Peter McBride Antique and Old Tools
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Engraving tools and how they are used.
click on the images for a larger picture
This gold and amethyst brooch I made is about 62mm across. ( 2 1/2 inch)
Draw or print the design onto paper, then use 5 minute epoxy to stick it to the metal. Drill the holes and use a jewellers saw to pierce out the design. To get the over and under effect mark our the work with red, blue and black permanent markers. Black for outline, red lines under, blue lines over is my code so I don't get lost. (cut away the red)
Gravers are sharpened like for wood, but at about 35 - 45 deg. depending on the metal.
For silver about 35 deg. Use a "V" shape tilted on its side to follow the line, then with a flat graver take many shallow cuts into that line, making it appear to go under.
Don't use brass to practice on, it is too hard and brittle. Start with fully annealed copper, you will be surprised how easily it is cut.
|These are the engraving, and diamond setting tools on my bench. There are a variety of handle lengths so that as the tool is shortened by sharpening it is transferred to a longer handle.|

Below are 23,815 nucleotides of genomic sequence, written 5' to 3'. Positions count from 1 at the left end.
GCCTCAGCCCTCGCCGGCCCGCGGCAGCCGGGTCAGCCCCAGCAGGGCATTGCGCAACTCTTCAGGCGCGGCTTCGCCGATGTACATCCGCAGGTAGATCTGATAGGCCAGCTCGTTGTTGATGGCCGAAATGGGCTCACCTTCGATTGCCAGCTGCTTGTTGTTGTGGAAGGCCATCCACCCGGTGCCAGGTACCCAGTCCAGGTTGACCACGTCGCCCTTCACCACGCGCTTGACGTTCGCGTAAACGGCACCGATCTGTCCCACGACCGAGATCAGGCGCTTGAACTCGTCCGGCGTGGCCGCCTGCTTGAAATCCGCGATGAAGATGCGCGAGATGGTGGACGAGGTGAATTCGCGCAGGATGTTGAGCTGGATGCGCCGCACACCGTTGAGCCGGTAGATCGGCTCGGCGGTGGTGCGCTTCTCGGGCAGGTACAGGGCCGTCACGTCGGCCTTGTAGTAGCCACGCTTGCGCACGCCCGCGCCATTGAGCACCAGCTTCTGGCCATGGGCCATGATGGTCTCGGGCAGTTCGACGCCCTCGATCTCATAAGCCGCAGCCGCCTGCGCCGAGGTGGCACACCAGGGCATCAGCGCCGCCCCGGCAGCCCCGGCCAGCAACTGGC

|A scrap of silver stuck
to a stick with shellac.
I put the flakes in a tobacco tin and with a soft bushy flame melt / soften them, dipping an 6 - 7 inch dowel say 1 - 1 1/4" diam into it to coat the end. Try not to burn it then warm the plate and place it on with tweezers, warm it more and it will stick when cool.
Locate the top of the shellac stick in a "V" peg screwed to a bench top. The key is to be able to twist the work and the push the graver at the same time. The "V" notch works well.
Warm it with the torch to get it off...heat and lift...then soak in warm metho to remove the residue of the shellac.
Note the length the tool projects from the thumb.
|Cutting using a graver with the work pushed up hard against the work peg on the bench.|
views of the grip used.
These three pictures show how the graver is held.
|The engravers ball and some gravers.|
|The engravers ball
with the fixtures for the vice, and a home made ring clamp on a ball.
|A piece of gold clamped in the vice.|
Copyright © Peter McBride 2004